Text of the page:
Libby Sorensen, a recent Boulder University grad, woke up on Tuesday with the sinking feeling that everything in life costs money, and that most of the time it’s lots of money.
Her suspicions began at a celebratory graduation dinner when her parents, Suzanne and Jim Sorensen, hinted at her new responsibilities as an adult with phrases like, “Now you’re officially off the payroll!” and “Finally, I can cut you off!”
“That’s when I had this uneasy feeling in the pit of my stomach that stuff costs money,” reveals Libby, who sources confirm has received total financial supported for the last 22 years.
The nagging thought that most of life is figuring out how to pay for stuff returned when Libby moved out of her parent’s home and into her first apartment.
“I figured that going out to eat or shopping would cost money, but I was not prepared for dumb stuff like laundry detergent or health insurance to be so expensive,” Libby says, her eyes getting misty.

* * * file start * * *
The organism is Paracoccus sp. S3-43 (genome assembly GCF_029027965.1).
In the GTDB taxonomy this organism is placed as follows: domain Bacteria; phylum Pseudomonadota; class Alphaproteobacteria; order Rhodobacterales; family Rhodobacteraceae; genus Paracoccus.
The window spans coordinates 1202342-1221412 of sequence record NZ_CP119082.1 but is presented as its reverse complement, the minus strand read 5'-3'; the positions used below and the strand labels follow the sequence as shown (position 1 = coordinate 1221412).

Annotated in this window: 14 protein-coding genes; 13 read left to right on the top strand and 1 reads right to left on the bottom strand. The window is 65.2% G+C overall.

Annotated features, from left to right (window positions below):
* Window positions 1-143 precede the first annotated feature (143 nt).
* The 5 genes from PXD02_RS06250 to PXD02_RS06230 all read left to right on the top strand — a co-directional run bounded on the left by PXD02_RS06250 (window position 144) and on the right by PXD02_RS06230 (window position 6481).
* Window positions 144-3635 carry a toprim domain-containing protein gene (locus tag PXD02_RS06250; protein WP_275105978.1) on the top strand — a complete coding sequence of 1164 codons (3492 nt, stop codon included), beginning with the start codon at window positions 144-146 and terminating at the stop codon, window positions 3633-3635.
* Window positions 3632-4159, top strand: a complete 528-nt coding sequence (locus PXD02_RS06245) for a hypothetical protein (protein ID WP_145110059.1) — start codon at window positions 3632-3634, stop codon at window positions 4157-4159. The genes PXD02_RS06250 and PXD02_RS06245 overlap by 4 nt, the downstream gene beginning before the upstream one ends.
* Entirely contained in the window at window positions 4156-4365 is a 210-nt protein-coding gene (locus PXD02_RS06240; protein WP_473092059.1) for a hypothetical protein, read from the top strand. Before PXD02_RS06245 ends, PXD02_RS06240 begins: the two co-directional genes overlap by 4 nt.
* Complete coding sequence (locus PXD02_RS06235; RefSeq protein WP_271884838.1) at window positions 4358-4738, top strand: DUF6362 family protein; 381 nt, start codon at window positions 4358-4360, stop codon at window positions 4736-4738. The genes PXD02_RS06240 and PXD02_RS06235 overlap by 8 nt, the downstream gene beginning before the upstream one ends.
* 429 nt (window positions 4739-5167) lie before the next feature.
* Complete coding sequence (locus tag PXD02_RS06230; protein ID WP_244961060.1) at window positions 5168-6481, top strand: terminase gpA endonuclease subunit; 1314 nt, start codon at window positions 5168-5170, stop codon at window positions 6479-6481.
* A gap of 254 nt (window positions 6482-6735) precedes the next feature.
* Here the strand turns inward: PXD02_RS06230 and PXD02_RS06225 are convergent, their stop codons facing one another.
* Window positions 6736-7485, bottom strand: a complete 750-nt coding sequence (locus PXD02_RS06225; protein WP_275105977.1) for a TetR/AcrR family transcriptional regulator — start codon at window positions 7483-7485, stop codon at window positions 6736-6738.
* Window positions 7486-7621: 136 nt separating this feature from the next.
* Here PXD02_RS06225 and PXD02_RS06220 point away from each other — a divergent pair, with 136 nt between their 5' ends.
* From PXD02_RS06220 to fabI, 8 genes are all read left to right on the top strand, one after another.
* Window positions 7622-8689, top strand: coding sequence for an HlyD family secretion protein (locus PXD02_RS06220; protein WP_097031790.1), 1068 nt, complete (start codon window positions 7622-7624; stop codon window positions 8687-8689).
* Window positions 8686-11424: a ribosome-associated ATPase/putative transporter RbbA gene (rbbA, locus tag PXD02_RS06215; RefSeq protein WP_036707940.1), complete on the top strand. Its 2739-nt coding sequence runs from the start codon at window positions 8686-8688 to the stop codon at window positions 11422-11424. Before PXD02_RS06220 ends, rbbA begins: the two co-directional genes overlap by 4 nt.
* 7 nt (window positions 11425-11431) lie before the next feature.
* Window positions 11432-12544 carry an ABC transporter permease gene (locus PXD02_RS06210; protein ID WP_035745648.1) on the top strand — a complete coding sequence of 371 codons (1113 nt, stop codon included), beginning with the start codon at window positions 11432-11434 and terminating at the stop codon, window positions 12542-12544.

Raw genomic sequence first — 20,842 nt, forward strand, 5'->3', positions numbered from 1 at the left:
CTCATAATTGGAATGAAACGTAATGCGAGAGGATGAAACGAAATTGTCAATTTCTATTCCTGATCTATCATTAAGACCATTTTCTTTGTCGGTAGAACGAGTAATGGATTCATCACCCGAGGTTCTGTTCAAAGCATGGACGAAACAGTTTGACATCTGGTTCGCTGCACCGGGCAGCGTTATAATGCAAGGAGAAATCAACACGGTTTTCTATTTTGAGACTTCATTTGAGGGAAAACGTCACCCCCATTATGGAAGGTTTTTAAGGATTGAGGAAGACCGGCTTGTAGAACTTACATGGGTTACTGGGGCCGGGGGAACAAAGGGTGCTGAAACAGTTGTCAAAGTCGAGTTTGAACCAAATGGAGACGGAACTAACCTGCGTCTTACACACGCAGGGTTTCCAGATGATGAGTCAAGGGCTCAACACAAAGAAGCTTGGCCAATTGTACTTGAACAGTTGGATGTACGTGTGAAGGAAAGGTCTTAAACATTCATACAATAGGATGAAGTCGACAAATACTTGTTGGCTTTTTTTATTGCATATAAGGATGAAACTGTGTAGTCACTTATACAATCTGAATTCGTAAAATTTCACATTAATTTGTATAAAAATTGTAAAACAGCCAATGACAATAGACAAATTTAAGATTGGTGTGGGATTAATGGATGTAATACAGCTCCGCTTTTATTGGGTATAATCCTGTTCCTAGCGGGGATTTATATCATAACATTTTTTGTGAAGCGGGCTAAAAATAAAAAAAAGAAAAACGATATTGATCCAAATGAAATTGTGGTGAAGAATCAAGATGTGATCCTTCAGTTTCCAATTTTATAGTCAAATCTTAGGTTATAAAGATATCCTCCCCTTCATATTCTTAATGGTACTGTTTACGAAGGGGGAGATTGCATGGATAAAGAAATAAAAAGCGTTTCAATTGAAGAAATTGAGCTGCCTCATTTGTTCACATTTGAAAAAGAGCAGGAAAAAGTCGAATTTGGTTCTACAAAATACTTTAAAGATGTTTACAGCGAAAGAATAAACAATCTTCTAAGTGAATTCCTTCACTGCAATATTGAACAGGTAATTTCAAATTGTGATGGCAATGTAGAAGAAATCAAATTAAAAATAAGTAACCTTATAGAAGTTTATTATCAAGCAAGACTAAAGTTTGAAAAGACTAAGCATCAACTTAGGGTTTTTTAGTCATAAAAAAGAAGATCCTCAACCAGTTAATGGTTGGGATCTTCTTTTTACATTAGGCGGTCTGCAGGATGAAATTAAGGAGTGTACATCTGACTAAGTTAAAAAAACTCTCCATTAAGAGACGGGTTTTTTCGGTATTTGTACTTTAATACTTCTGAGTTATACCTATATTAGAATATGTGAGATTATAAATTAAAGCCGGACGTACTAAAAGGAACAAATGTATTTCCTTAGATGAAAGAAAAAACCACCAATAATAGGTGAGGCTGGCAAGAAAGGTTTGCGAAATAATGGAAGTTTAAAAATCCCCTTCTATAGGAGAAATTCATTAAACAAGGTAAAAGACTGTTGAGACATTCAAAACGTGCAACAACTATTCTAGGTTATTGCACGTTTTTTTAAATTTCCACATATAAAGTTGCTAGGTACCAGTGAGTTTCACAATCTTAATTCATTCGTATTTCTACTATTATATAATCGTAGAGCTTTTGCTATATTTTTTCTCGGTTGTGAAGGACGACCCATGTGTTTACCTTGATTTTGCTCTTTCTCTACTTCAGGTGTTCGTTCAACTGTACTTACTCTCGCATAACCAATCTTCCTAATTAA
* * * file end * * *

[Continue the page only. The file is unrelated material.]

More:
“Today I set up a recurring payment for my water bill. You know, the stuff you get for free at restaurants?” Libby said, shaking her head in disbelief. “I just can’t.”
Panic set in when Libby strolled into Staples, only to discover that printer ink costs upwards of 80 dollars.
“This is a nightmare,” Libby whispered, staring off into a wall of colored binders.
After a grueling month of paying for groceries, gasoline, and most upsetting of all, the internet, Libby spent the weekend at her parent’s home where she was relieved to discover that many things there remain free.
“Still, I can’t shake the feeling that more and more things are going to start costing money, until eventually everything does,” Libby shuddered as she stuffed several unopened bottles of contact fluid into her purse.